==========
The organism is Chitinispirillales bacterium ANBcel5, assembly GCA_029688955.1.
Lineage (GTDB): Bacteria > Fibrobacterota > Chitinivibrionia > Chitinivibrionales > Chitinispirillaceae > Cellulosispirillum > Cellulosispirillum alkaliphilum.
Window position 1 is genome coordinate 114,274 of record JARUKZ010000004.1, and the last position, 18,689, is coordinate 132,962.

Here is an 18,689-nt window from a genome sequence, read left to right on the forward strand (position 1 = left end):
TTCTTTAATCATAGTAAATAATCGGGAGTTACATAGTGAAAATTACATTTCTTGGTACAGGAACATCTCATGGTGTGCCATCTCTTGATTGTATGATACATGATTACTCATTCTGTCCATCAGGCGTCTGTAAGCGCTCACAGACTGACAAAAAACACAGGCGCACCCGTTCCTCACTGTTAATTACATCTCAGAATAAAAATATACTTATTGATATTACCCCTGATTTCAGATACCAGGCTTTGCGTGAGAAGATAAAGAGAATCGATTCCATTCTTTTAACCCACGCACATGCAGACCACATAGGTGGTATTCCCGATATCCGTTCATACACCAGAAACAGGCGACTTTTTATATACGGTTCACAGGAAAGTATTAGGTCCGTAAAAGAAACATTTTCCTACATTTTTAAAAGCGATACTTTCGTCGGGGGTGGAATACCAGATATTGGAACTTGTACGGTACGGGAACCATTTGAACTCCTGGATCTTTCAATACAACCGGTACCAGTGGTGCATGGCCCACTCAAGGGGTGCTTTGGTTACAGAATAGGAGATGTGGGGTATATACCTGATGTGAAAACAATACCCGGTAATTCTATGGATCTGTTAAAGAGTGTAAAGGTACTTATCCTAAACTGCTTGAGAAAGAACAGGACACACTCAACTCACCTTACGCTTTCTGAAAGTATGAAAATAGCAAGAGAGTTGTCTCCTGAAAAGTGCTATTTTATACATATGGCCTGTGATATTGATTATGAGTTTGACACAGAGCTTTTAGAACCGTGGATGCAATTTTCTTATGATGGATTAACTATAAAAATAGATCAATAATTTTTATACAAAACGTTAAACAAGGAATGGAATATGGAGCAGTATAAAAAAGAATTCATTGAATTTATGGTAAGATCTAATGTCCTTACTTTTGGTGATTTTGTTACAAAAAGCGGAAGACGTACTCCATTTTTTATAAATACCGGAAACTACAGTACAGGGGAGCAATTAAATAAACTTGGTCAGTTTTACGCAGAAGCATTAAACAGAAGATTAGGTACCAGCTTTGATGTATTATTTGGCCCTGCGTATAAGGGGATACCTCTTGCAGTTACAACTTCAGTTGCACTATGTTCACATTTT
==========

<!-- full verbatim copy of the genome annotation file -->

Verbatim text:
The organism is Chitinispirillales bacterium ANBcel5, assembly GCA_029688955.1.
Lineage (GTDB): Bacteria > Fibrobacterota > Chitinivibrionia > Chitinivibrionales > Chitinispirillaceae > Cellulosispirillum > Cellulosispirillum alkaliphilum.
Window position 1 is genome coordinate 114,274 of record JARUKZ010000004.1, and the last position, 18,689, is coordinate 132,962.

Here is an 18,689-nt window from a genome sequence, read left to right on the forward strand (position 1 = left end):
TTCTTTAATCATAGTAAATAATCGGGAGTTACATAGTGAAAATTACATTTCTTGGTACAGGAACATCTCATGGTGTGCCATCTCTTGATTGTATGATACATGATTACTCATTCTGTCCATCAGGCGTCTGTAAGCGCTCACAGACTGACAAAAAACACAGGCGCACCCGTTCCTCACTGTTAATTACATCTCAGAATAAAAATATACTTATTGATATTACCCCTGATTTCAGATACCAGGCTTTGCGTGAGAAGATAAAGAGAATCGATTCCATTCTTTTAACCCACGCACATGCAGACCACATAGGTGGTATTCCCGATATCCGTTCATACACCAGAAACAGGCGACTTTTTATATACGGTTCACAGGAAAGTATTAGGTCCGTAAAAGAAACATTTTCCTACATTTTTAAAAGCGATACTTTCGTCGGGGGTGGAATACCAGATATTGGAACTTGTACGGTACGGGAACCATTTGAACTCCTGGATCTTTCAATACAACCGGTACCAGTGGTGCATGGCCCACTCAAGGGGTGCTTTGGTTACAGAATAGGAGATGTGGGGTATATACCTGATGTGAAAACAATACCCGGTAATTCTATGGATCTGTTAAAGAGTGTAAAGGTACTTATCCTAAACTGCTTGAGAAAGAACAGGACACACTCAACTCACCTTACGCTTTCTGAAAGTATGAAAATAGCAAGAGAGTTGTCTCCTGAAAAGTGCTATTTTATACATATGGCCTGTGATATTGATTATGAGTTTGACACAGAGCTTTTAGAACCGTGGATGCAATTTTCTTATGATGGATTAACTATAAAAATAGATCAATAATTTTTATACAAAACGTTAAACAAGGAATGGAATATGGAGCAGTATAAAAAAGAATTCATTGAATTTATGGTAAGATCTAATGTCCTTACTTTTGGTGATTTTGTTACAAAAAGCGGAAGACGTACTCCATTTTTTATAAATACCGGAAACTACAGTACAGGGGAGCAATTAAATAAACTTGGTCAGTTTTACGCAGAAGCATTAAACAGAAGATTAGGTACCAGCTTTGATGTATTATTTGGCCCTGCGTATAAGGGGATACCTCTTGCAGTTACAACTTCAGTTGCACTATGTTCACATTTT